The Social Insurance Law passed in June 2006, and amended in 2014, covers public and private employees in the event of disability, sickness, maternity, work injury, unemployment insurance, and old-age on a compulsory basis.
However, people who are not “poor enough” to be eligible for state-funded social assistance are left behind . In 2012, for the first time, the Government adopted a resolution aimed at the establishment of a universal social protection system by 2020.
We were informed of a lack of a complete Government school feeding program, which would have been important in ensuring children’s access to nutritious food. On the other hand we received information about the Milk Program. This raised several concerns, related to the lack of alternatives for children in particular in relation to lactose intolerance but also due to the fact that there seem to be vested interests on behalf of the corporate section in particular the milk and packing industries.
Viet Nam is also urbanizing rapidly, with the urban population at 33.12 million in June 2010, accounting for 38.6 percent of the total population. Internal migration has recently become a national phenomenon, with all of Viet Nam’s provinces recording internal movement of individuals to larger urban or industrial centres. It is important to ensure that internal migrants can access the full suite of social services, in order to remain food secure.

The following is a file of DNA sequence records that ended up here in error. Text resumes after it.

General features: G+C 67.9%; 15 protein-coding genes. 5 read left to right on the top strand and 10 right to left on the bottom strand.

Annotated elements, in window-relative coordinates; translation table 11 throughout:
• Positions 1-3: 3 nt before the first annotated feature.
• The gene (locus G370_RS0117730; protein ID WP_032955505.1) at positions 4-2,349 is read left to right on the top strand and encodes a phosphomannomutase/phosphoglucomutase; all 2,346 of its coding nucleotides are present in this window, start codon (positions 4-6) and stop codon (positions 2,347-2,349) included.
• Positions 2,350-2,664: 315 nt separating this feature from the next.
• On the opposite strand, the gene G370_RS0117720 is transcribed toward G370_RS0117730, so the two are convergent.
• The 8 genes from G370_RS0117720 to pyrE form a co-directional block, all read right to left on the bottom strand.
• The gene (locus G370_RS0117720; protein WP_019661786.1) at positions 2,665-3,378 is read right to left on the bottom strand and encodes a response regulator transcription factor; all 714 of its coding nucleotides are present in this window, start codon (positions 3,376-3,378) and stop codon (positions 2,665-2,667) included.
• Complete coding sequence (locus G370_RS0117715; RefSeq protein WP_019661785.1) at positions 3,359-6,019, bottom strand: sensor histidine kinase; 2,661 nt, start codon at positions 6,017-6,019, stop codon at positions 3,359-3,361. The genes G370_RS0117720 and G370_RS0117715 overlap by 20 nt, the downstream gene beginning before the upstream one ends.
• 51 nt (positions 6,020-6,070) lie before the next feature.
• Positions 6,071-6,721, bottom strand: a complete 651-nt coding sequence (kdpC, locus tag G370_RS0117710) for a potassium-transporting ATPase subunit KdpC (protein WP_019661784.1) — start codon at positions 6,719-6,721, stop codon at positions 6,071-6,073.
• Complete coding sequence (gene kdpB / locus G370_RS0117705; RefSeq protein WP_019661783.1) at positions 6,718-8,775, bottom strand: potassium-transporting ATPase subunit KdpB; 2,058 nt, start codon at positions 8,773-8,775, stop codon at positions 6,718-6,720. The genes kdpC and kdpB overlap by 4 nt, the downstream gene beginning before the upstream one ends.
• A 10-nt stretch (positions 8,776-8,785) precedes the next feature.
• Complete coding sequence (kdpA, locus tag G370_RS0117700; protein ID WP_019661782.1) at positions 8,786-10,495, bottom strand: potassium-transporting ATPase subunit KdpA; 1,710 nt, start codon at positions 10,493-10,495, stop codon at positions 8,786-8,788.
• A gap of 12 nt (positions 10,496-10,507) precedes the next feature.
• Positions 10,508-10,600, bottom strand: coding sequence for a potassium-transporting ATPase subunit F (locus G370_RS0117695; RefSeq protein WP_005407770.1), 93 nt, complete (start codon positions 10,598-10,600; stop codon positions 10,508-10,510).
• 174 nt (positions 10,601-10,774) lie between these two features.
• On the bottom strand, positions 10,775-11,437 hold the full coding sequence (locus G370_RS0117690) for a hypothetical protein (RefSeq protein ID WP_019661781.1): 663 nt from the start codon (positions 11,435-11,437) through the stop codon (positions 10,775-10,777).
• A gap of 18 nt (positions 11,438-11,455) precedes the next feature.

Fisherfolk and the impact of the Formosa Incident
Fisherfolk, in particular in the Central Coast, are among the poorest in Viet Nam with insecure incomes exacerbated by the vulnerability to climate change which aggravates extreme weather events. During my visit to Viet Nam I visited the Quang Binh Province on the central coast. Most fishing households in this area are relatively poor, and highly dependent upon natural resources. The poorest near-shore fishing households are therefore amongst the most vulnerable segments of Quang Binh’s population.